This preview of 2003 commercial trucks highlights new models from every manufacturer, as well as significant changes for their current offerings. Despite the slow economy, you'll find that truck makers have moved ahead aggressively with both completely new models and major redesigns as they continue efforts to tailor commercial trucks more closely to all types of applications.
Every effort has been made to ensure that all of the 2003 trucks model information presented is as comprehensive and accurate as possible. And if in some cases 2003-model plans were not available at presstime, we've tried to offer at least a glimpse of what might be coming from these manufacturers as the year progresses.
Daimler Chrysler's Dodge Ram 2500 and 3500 pickups for 2003 will have a new diesel option from Cummins, the High Output turbodiesel 5.9-liter, which produces 555 pound-foot of torque at 1,400 rpm and 305 hp at 2,900 rpm. The engine features a new high-pressure, common-rail fuel system that injects a small amount of fuel to start combustion before the primary fuel charge is injected. According to Cummins, by smoothing out the combustion pressure in the cylinder, noise is reduced substantially. Average major overhaul interval for the turbo-diesel is 350,000.
The standard gasoline engine for these pickups is the new 5.7-liter HEMI Magnum V-8, generating 345 hp at 5,600 rpm and 365 pound-foot of torque at 4,400 rpm.
A new rack-and-pinion steering system improves handling of the 2WD Dodge Rams; for the 4WD, an all-new recirculating ball system improves on-center steering feel through lower internal friction. Two new transfer cases are available for 4WD 2500 and 3500 Dodge Rams — a conventional manual shift for ST and SLT models, and an electric shift for the SLT Plus. Rear-axle capacity is boosted to 12,000 pounds.
Ford Motor Co. has a number of improvements slated for its light-duty pickups next year. At the top of the list is a brand-new 6.0-liter V8 diesel that increases horsepower to 325 and torque to 550 pound-foot as a low-displacement option for the company's F-250 and F-350 models. This V8 comes with a new Torque Shift automatic transmission. In addition, Ford is increasing the torque on the 7.3-liter Powerstroke diesel option with automatic transmissions. The enhanced engine produces 525 pound-foot of torque at 1,600 rpm, and 250 hp at 2,600 rpm. This is an increase of 20 pound-foot of torque over last year's Power Stroke engine. Both the 6.0 V8 and the 7.3-liter Power Stroke are built exclusively for Ford by International Truck & Engine Corp.
Ford has increased the towing capacity on the F-250 and F-350 models equipped with either the 7.3-liter Powerstroke engine or the 6.8-liter V8 gasoline engine to 12,500 pounds. Ford will also offer an optional skid-plate package on the 4WD versions of the F-250 and F-350. A four-wheel antilock braking system is standard for the F-Series line, including XL models.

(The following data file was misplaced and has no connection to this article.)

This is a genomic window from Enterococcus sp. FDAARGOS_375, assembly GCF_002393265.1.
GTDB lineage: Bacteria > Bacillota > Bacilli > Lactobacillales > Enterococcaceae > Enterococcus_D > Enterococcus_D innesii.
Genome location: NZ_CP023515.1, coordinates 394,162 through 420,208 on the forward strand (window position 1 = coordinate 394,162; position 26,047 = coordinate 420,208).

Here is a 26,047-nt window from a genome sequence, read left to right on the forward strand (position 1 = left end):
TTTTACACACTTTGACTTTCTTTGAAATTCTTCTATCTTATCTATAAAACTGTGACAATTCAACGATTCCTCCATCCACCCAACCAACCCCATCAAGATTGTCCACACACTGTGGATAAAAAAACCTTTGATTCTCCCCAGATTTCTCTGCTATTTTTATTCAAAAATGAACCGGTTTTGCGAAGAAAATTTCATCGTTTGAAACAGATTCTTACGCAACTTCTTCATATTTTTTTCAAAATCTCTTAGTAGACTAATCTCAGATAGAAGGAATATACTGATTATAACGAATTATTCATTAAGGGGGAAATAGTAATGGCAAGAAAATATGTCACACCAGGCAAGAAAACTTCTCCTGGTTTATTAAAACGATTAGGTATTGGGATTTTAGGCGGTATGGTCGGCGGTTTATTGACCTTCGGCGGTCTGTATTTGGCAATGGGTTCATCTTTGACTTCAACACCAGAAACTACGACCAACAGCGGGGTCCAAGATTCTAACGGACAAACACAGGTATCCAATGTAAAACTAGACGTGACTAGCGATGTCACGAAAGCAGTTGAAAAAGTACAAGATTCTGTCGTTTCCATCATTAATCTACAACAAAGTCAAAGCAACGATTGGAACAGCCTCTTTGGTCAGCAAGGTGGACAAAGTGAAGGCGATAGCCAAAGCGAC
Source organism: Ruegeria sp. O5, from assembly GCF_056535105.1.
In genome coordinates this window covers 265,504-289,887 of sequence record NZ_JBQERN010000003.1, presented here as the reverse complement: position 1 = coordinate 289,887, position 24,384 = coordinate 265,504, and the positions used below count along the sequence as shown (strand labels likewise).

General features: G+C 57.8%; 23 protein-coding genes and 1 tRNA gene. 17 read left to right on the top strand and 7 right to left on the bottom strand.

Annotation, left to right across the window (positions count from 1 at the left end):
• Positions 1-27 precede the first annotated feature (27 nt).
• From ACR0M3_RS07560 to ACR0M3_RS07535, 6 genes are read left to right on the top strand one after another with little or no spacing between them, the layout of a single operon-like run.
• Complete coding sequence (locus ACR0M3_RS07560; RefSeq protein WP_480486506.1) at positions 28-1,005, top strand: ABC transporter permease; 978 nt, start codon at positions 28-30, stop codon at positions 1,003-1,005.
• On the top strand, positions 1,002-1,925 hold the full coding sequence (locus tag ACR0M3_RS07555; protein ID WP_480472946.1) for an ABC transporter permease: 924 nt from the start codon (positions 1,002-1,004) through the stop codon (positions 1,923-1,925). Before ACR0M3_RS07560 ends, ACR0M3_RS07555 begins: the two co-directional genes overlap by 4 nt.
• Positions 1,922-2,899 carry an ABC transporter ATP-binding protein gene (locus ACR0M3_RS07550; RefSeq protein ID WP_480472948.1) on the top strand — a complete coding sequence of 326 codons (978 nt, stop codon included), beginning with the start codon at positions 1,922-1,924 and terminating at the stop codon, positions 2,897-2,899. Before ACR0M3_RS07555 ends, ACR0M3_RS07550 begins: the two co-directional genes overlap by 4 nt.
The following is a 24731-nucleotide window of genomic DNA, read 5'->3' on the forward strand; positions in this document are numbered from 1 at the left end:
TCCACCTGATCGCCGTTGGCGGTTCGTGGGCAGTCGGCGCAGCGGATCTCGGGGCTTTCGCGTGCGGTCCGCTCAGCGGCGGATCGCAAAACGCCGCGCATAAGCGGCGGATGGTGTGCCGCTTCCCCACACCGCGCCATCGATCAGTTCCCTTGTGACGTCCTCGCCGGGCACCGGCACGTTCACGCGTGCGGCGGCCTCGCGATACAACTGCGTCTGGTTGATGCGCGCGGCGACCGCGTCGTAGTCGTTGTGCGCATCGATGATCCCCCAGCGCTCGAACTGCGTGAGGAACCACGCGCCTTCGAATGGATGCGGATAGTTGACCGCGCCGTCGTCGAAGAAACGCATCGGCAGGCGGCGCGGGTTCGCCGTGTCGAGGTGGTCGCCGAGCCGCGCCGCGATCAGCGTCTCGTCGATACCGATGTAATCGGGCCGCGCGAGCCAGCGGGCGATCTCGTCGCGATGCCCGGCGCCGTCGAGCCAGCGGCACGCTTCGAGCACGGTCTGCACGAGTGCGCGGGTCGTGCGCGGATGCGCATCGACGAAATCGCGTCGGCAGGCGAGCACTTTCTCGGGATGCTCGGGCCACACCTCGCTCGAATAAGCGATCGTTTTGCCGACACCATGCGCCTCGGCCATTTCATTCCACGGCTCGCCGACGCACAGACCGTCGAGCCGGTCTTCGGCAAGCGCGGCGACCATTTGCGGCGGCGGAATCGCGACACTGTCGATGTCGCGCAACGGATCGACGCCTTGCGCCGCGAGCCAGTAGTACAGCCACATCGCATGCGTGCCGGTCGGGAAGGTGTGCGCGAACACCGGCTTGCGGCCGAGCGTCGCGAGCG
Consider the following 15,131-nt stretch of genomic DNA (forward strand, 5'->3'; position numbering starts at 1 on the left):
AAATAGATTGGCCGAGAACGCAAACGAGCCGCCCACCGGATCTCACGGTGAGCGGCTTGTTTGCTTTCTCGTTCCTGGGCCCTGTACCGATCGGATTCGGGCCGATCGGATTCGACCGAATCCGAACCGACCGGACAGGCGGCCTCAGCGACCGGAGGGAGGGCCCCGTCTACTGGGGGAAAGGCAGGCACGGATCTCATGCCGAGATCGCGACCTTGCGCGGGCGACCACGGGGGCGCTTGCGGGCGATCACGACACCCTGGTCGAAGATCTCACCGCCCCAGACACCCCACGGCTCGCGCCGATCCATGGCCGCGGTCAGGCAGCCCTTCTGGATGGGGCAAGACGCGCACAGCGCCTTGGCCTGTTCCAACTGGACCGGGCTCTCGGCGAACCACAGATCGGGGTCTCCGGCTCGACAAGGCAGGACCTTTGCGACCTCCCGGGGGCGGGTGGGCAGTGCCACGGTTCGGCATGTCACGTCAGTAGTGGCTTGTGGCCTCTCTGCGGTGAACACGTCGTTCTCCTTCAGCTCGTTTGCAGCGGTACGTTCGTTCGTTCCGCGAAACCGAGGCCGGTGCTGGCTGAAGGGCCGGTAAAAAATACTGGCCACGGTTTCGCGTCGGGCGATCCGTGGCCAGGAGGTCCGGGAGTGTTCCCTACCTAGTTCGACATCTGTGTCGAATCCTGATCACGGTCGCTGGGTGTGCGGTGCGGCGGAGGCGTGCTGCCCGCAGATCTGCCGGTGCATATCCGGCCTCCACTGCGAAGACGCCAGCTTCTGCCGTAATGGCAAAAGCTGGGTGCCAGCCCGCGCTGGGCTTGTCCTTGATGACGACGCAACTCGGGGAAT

Also new next year is an off-road option package for Ford's Excursion SUV, including the new 6.0-liter diesel and Torq Shift automatic transmission.
Ford also has made a number of changes to its E-Series commercial vans and F-Series Super Duty trucks for model-year 2003. For the E-Series vans, power mirrors are standard and include a driver-side flat lens and passenger-side convex lens. Also standard is a full-length vinyl floor covering and optional daytime running lights. Standard engine on both the Cutaway and Chassis cabs will be a 6.8-liter V8 gasoline engine; a 7.3-liter diesel will be optional. Five wheelbases will be offered for the 2003 E-series lineup (E-350, E-450 and E-550): 159-inch, 177-inch, 191-inch, 209-inch and 233-inch.
An array of commercial “prep” packages is available for the E-Series models, including an ambulance, school bus and shuttle bus, with optional trailer tow mirrors. Roof marker or clearance lamps and tail lamps are standard on all cutaway models; daytime running lights are optional.
New for the Super Duty F Series is a 6.0-liter V8 diesel engine that increases horsepower to 325 and torque to 550 pound-foot. This engine will be available on the 2003-model F-450 and F-550 chassis cab models.
Other changes to the F Series in '03 include hydraulic brakes and an optional 18,000-pound GVWR towing package for the F-650. For the F-750, air or hydraulic brakes are available, with an optional 26,000-pound GVWR towing package, as well as an 8,500-pound front axle and 17,500-pound rear axle. The F-650 and F-750 will have a special National Hi-Back Air Ride driver's seat as an option; it will be available immediately for the 2003 regular cab model, and later in the year for the crew cab version.
The Chevrolet Silverado and GMC Sierra will include more than 40 new features and enhancements for 2003. Chief among those changes are a passenger-sensing air bag system, a modified instrument panel including a new driver information center, new redundant steering wheel controls and the expanded availability of GM's new Quadrasteer four-wheel steering system.
For 2003, the Quadrasteer will also be available on the Silverado and Sierra 1500 HD 2WD and 4WD shortbox pickups. Quadrasteer is an electromechanical system that turns the vehicle's rear wheels (up to 12 degrees) in relation to the front wheels, resulting in unprecedented low-speed maneuverability and high-speed stability.
At lower speeds, Quadrasteer reduces the 1500 HD models' curb-to-curb turning diameter by up to 21 percent to 39.2 feet, comparable to the 37.1-foot turning radius of a Saturn S-Series compact car. At higher speeds, Quadrasteer reduces the vehicle's “yaw,” or rotational motion, for better control during lane changes and when being passed by a large truck, according to GM.